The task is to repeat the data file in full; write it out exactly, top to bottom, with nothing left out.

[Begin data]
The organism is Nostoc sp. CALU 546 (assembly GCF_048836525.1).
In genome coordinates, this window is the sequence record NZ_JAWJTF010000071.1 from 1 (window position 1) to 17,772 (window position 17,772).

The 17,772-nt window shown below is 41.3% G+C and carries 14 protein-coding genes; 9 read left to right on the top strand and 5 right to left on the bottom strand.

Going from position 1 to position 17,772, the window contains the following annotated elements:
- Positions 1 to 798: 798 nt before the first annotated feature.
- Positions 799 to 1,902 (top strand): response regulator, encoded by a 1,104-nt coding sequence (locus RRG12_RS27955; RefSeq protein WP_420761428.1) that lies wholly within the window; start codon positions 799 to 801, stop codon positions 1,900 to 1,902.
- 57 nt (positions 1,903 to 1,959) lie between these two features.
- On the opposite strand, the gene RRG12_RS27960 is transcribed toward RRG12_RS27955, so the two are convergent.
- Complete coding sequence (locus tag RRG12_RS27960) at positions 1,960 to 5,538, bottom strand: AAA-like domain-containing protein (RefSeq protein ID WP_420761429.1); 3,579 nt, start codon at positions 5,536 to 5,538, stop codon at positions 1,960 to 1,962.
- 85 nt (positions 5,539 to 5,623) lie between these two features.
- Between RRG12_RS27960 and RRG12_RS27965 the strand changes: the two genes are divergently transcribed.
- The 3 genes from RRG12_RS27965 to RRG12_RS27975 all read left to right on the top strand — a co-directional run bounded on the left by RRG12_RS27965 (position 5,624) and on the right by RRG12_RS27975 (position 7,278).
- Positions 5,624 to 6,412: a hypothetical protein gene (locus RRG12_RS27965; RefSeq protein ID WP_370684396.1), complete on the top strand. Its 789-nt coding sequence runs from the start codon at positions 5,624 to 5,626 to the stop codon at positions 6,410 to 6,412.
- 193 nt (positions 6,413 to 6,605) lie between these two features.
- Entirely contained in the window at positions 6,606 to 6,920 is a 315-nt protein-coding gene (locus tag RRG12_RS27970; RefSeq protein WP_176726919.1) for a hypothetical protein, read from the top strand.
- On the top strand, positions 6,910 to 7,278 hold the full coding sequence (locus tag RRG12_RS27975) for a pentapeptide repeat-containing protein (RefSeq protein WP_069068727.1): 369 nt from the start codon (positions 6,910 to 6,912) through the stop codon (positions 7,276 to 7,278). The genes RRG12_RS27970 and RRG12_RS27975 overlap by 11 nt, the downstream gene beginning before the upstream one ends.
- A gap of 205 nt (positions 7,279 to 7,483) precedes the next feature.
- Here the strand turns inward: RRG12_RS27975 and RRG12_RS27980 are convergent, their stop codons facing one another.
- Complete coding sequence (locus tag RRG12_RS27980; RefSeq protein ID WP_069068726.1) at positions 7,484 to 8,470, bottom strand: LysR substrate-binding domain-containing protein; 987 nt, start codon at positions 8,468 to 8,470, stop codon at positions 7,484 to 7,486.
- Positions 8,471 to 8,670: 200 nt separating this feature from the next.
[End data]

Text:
The organism is Nostoc sp. CALU 546 (assembly GCF_048836525.1).
In genome coordinates, this window is the sequence record NZ_JAWJTF010000071.1 from 1 (window position 1) to 17,772 (window position 17,772).

The 17,772-nt window shown below is 41.3% G+C and carries 14 protein-coding genes; 9 read left to right on the top strand and 5 right to left on the bottom strand.

Going from position 1 to position 17,772, the window contains the following annotated elements:
- Positions 1 to 798: 798 nt before the first annotated feature.
- Positions 799 to 1,902 (top strand): response regulator, encoded by a 1,104-nt coding sequence (locus RRG12_RS27955; RefSeq protein WP_420761428.1) that lies wholly within the window; start codon positions 799 to 801, stop codon positions 1,900 to 1,902.
- 57 nt (positions 1,903 to 1,959) lie between these two features.
- On the opposite strand, the gene RRG12_RS27960 is transcribed toward RRG12_RS27955, so the two are convergent.
- Complete coding sequence (locus tag RRG12_RS27960) at positions 1,960 to 5,538, bottom strand: AAA-like domain-containing protein (RefSeq protein ID WP_420761429.1); 3,579 nt, start codon at positions 5,536 to 5,538, stop codon at positions 1,960 to 1,962.
- 85 nt (positions 5,539 to 5,623) lie between these two features.
- Between RRG12_RS27960 and RRG12_RS27965 the strand changes: the two genes are divergently transcribed.
- The 3 genes from RRG12_RS27965 to RRG12_RS27975 all read left to right on the top strand — a co-directional run bounded on the left by RRG12_RS27965 (position 5,624) and on the right by RRG12_RS27975 (position 7,278).
- Positions 5,624 to 6,412: a hypothetical protein gene (locus RRG12_RS27965; RefSeq protein ID WP_370684396.1), complete on the top strand. Its 789-nt coding sequence runs from the start codon at positions 5,624 to 5,626 to the stop codon at positions 6,410 to 6,412.
- 193 nt (positions 6,413 to 6,605) lie between these two features.
- Entirely contained in the window at positions 6,606 to 6,920 is a 315-nt protein-coding gene (locus tag RRG12_RS27970; RefSeq protein WP_176726919.1) for a hypothetical protein, read from the top strand.
- On the top strand, positions 6,910 to 7,278 hold the full coding sequence (locus tag RRG12_RS27975) for a pentapeptide repeat-containing protein (RefSeq protein WP_069068727.1): 369 nt from the start codon (positions 6,910 to 6,912) through the stop codon (positions 7,276 to 7,278). The genes RRG12_RS27970 and RRG12_RS27975 overlap by 11 nt, the downstream gene beginning before the upstream one ends.
- A gap of 205 nt (positions 7,279 to 7,483) precedes the next feature.
- Here the strand turns inward: RRG12_RS27975 and RRG12_RS27980 are convergent, their stop codons facing one another.
- Complete coding sequence (locus tag RRG12_RS27980; RefSeq protein ID WP_069068726.1) at positions 7,484 to 8,470, bottom strand: LysR substrate-binding domain-containing protein; 987 nt, start codon at positions 8,468 to 8,470, stop codon at positions 7,484 to 7,486.
- Positions 8,471 to 8,670: 200 nt separating this feature from the next.